Reading Together with Your Dyslexic Child

Apr 30, 2024
Reading Together with Your Dyslexic Child

 

There is no doubt that reading with your child is one of the most important ways you can help develop their reading skills, whether your child has dyslexia or not. 

Many times, when a child is struggling to learn to read, suggesting that it's time to read leads to  conflict resulting in refusal to read, temper tantrums, or crying (parents and kids alike).  Most children in elementary school come home with the homework to read 10-20 minutes per night, depending on their grade level. If they have a reading log, this increases the pressure felt by both the parent and the child.  While a reading log might be a helpful tool for a child who enjoys reading, this seemingly small task can be monumental for the struggling reader. 

Here are 5 steps to guide you in establishing your own reading practice with your child to try to make the sessions more pleasant and productive. 

 

 

1. CHOOSING YOUR FORMAT

Here are some of the ways you can read with your child:

📕 Child reads text to you
📕 You read text to child
🎧 Listen to an audiobook (Libby app, Audible, etc)
📕 🎧 Listen to an audiobook with the text in front of you and following along
📕 🎧 Use Kindle + Audible (kindle highlights the text while audible reads it)
📕 🎧 Other text-to-speech software

ALL of these ways count as reading. You may find that younger kids have trouble sitting still to follow text for a long time - it’s ok to read to them while they wiggle.  Or you can build in wiggle breaks.

 

2. COLLECT YOUR TOOLS

If you are using an audiobook or reading aloud, then find a quiet space so it’s easy to listen. You may also decide you want to share ear buds for listening.

If you are using print books then having some of tool to track text can be helpful.  I like the overlay strips like these I found on Amazon - Overlay StripsUsing a bookmark to underline the line or your finger to point to the words are also fine options.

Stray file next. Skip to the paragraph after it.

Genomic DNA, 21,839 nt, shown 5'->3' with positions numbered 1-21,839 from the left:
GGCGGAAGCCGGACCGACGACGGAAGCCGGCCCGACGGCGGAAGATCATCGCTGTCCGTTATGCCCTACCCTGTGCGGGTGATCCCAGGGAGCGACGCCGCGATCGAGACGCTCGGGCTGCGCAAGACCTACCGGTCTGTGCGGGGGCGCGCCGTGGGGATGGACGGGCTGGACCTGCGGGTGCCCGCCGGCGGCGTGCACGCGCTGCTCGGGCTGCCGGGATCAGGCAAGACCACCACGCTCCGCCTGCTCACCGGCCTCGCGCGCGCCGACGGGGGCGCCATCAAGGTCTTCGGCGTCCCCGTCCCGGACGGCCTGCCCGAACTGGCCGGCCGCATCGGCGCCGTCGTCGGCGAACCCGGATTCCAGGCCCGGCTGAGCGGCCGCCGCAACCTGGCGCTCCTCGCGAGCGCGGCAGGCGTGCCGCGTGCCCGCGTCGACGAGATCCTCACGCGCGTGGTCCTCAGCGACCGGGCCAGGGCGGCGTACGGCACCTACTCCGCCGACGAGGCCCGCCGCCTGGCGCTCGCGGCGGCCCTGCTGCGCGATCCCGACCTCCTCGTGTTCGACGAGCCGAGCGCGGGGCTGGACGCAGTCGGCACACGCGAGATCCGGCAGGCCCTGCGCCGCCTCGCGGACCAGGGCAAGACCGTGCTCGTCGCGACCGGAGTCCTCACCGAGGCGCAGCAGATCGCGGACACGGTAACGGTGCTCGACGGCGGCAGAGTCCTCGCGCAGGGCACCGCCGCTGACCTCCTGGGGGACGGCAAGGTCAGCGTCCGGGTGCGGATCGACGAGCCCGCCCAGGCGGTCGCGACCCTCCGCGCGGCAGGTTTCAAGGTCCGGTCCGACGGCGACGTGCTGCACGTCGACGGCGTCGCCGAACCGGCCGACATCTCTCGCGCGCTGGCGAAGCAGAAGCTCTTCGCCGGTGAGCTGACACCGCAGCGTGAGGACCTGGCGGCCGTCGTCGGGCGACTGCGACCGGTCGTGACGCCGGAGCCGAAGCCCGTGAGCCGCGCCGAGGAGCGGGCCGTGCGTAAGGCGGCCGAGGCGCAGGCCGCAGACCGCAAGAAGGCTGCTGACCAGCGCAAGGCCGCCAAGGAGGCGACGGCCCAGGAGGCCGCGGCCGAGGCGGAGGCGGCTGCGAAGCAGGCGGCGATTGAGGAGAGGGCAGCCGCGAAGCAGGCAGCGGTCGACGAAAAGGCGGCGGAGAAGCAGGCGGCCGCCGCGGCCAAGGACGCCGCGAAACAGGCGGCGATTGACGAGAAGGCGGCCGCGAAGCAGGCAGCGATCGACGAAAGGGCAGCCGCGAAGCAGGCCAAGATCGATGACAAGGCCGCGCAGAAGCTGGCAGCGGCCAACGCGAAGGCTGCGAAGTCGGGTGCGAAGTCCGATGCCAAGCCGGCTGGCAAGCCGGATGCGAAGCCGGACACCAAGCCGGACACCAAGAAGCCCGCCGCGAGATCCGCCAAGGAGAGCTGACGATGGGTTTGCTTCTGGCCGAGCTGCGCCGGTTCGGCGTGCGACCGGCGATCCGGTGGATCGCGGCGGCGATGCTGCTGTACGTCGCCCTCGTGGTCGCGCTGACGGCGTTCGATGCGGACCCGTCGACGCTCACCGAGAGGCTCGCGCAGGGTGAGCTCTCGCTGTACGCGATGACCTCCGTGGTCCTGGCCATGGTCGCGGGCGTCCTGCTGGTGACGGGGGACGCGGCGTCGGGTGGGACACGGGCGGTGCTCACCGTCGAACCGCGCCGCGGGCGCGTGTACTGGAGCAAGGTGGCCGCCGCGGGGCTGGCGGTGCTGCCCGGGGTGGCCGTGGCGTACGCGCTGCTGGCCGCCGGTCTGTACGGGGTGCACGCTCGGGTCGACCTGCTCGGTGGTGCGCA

If you are using a device like a tablet, make sure it's charged. It would be awful if you finally got your child to buy into reading time only to have the tablet die.

 

3. SET A REASONABLE GOAL FOR THE SESSION

WIll it be one chapter? Two chapters? 10 minutes? 20 minutes?  It’s ok to disregard the teacher’s goal for the class.  If the goal for the class is to read for 15 minutes every night, but you know it will be a win if you can engage your child for 5 minutes, then make the goal 5 minutes. 

 

4. THINK OF 1-2 QUESTIONS TO ASK TO CHECK FOR UNDERSTANDING

Checking for understanding (otherwise known as comprehension) is important for two reasons.  The first is that improving reading and/or listening comprehension will enhance their learning overall. The second is that it will help them enjoy reading. Generations of kids have loved the Harry Potter series, but if you’re not really understanding the words as you go you will lose interest really quickly. 

My favorite things to ask are predictions.  What do you think is going to happen next? This can serve to get them pumped up to come back to the book again to see if they’re right.

 

5. TRY TO MAKE IT A HABIT

Talk with your child about how, when, and where they prefer to read.  Do they want to snuggle in bed at night to read? Do they want to listen in the car on the way to soccer practice? Do they want to do it as part of their homework after school?

What ever they choose, try to do it that way over and over.

They say it takes two weeks to establish a new habit.  So set a goal to read in their preferred way every day for two weeks.  Let me know if it sticks. 

Subscribe

Be the first to find out when a new blog is up!

No spam. I promise.